It’s not just the flag. While it is amazing that in the year 2015 we still have Confederate flags flying on government property in the South, removing them isn’t enough. We need to go further.

The flags indeed need to go; right along with the statues, monuments, and streets named after Confederate leaders. Put the monuments in museums, rename the streets. Leaders of the Confederacy were traitors to the United States. They chose to fight for a terrible cause. There is no arguing that fact that the Civil War was fought over slavery.

It is completely understandable why the citizens of New Orleans in the 1880s thought erecting monuments to Confederate leaders was an acceptable idea. But why do we tolerate them in 2015? Robert E. Lee may well have been a great general for the Confederacy just as Erwin Rommel was also a great general for the Third Reich during WWII. They were both on the wrong side of history. Yet you’ll find no monuments to Rommel in Berlin or Munich. The Germans are ashamed. Which begs the question, why aren’t we?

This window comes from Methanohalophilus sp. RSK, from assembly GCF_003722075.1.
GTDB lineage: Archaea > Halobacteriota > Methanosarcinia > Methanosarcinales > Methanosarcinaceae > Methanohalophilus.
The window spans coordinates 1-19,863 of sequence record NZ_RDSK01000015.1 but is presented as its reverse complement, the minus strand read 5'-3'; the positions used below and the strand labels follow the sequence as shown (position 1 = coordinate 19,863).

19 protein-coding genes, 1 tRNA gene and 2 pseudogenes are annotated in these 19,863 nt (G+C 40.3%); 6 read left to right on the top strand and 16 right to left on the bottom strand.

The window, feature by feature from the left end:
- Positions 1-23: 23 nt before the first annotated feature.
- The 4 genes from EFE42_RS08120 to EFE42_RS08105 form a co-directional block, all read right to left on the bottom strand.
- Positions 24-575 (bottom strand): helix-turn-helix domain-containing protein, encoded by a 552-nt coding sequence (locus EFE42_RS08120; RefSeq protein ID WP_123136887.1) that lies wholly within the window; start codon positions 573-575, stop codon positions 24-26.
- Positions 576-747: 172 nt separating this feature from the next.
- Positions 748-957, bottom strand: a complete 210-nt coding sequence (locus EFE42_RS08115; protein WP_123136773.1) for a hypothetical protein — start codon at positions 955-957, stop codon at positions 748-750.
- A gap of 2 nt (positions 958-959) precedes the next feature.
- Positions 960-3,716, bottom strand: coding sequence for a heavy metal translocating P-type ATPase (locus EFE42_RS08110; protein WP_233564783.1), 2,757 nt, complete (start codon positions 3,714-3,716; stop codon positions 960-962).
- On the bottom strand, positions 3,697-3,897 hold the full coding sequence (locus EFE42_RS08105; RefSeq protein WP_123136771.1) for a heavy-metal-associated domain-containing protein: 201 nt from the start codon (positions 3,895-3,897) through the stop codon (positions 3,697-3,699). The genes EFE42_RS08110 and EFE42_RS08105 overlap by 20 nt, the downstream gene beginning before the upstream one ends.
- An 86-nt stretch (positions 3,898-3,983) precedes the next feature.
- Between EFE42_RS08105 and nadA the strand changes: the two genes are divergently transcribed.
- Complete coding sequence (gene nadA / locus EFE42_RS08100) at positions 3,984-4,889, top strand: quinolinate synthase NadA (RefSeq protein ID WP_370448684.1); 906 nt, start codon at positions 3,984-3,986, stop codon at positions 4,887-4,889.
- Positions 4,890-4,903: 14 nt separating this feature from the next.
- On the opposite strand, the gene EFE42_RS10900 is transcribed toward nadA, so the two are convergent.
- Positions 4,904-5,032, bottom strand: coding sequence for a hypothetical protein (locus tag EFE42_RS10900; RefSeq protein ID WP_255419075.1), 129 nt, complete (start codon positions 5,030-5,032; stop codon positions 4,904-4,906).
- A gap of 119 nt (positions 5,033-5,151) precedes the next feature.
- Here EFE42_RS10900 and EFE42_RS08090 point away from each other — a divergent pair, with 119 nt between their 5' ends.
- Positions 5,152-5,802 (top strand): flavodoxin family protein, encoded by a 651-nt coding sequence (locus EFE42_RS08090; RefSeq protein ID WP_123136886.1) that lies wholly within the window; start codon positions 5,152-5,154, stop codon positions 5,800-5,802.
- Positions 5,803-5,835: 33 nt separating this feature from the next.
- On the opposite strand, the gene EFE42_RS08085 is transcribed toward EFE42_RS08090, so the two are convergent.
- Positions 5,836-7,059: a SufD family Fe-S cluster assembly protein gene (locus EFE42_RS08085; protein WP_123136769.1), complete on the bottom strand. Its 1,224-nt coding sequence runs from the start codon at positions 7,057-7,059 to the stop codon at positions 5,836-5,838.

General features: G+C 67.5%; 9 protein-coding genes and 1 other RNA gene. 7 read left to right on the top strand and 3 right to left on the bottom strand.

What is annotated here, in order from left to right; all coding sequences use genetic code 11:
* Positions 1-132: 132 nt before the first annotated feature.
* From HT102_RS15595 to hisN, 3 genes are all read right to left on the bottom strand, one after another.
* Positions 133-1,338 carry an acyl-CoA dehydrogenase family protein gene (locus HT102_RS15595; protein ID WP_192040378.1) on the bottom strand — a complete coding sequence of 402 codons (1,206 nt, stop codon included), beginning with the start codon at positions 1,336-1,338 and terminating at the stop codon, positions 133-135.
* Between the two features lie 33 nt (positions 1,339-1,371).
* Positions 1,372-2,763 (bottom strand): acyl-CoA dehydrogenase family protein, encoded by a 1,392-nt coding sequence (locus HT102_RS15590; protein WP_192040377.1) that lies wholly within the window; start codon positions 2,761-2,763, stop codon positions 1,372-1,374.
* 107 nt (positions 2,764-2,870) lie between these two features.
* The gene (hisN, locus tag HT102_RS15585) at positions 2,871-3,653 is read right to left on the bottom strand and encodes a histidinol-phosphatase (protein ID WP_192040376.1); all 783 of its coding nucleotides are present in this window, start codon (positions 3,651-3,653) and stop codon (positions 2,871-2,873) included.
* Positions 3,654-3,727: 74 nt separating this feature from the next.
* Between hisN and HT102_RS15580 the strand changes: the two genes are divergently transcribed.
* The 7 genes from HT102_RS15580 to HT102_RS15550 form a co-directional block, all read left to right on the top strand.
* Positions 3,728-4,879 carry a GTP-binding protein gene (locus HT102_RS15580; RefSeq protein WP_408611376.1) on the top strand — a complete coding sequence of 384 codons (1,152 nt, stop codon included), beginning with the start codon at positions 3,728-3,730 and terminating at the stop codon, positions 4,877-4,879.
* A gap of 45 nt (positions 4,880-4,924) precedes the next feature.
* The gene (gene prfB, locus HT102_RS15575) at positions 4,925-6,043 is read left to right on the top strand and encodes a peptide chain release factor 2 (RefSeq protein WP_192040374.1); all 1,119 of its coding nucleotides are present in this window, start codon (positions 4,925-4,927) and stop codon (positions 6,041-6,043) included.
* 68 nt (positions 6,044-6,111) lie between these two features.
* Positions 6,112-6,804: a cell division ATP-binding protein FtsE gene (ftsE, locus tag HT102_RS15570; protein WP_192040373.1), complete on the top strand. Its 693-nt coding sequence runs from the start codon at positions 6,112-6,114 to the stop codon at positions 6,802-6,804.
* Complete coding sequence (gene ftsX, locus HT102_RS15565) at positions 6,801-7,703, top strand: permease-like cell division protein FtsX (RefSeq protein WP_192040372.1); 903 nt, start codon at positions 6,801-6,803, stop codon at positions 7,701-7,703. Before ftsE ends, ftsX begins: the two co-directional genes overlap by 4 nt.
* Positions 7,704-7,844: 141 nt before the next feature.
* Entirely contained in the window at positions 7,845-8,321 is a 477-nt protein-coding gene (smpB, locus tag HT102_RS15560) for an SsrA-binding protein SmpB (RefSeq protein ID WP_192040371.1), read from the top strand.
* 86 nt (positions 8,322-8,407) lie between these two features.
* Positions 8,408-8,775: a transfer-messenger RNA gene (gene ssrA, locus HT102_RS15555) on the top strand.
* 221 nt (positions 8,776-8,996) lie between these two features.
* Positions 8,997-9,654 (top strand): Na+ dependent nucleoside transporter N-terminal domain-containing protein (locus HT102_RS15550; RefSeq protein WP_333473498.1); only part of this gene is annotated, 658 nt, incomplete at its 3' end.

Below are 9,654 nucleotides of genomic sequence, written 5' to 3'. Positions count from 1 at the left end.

Regardless of the shooting in South Carolina, we need to rid our public lands of anything honoring the Confederacy and its leaders. The “heritage” argument doesn’t stand the test of time. These men were traitors. We are the United States before we are the South. How can anyone begin to think that these remembrances aren’t offensive and disrespectful to African-Americans? They are offensive to me as a retired military officer. They are offensive to me as a citizen; our tax money maintains these sites. Their existence is offensive to me as a human being; the monuments to the Confederacy on our public lands are disrespectful at best. They are subtle, government-sanctioned racism.

There is nothing about our “heritage” with the Confederacy worthy of embracing. We are not who we once were. We should be proud of that. We are our brother’s keeper. I am white, by the way, a fact that shouldn’t be relevant in this argument, but we know it still is.

Richard Westmoreland

lieutenant colonel, USMC, retired

New Orleans